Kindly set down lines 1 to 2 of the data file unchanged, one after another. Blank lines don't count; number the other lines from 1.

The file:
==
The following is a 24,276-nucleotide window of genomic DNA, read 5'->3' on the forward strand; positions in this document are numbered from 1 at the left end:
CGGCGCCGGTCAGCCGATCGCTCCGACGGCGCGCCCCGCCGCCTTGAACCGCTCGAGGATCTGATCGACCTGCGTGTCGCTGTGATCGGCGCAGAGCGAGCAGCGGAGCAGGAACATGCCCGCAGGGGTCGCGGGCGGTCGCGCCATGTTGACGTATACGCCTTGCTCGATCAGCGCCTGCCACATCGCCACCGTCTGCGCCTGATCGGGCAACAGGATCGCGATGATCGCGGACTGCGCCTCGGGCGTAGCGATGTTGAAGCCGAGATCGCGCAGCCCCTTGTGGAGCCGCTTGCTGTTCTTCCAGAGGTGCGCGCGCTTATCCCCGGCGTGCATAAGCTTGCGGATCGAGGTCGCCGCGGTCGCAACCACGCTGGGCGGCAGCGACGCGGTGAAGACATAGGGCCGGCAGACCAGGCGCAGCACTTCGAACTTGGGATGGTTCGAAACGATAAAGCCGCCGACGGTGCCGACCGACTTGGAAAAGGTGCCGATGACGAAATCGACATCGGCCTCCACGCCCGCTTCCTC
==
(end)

The following is a 24,276-nucleotide window of genomic DNA, read 5'->3' on the forward strand; positions in this document are numbered from 1 at the left end:
CGGCGCCGGTCAGCCGATCGCTCCGACGGCGCGCCCCGCCGCCTTGAACCGCTCGAGGATCTGATCGACCTGCGTGTCGCTGTGATCGGCGCAGAGCGAGCAGCGGAGCAGGAACATGCCCGCAGGGGTCGCGGGCGGTCGCGCCATGTTGACGTATACGCCTTGCTCGATCAGCGCCTGCCACATCGCCACCGTCTGCGCCTGATCGGGCAACAGGATCGCGATGATCGCGGACTGCGCCTCGGGCGTAGCGATGTTGAAGCCGAGATCGCGCAGCCCCTTGTGGAGCCGCTTGCTGTTCTTCCAGAGGTGCGCGCGCTTATCCCCGGCGTGCATAAGCTTGCGGATCGAGGTCGCCGCGGTCGCAACCACGCTGGGCGGCAGCGACGCGGTGAAGACATAGGGCCGGCAGACCAGGCGCAGCACTTCGAACTTGGGATGGTTCGAAACGATAAAGCCGCCGACGGTGCCGACCGACTTGGAAAAGGTGCCGATGACGAAATCGACATCGGCCTCCACGCCCGCTTCCTC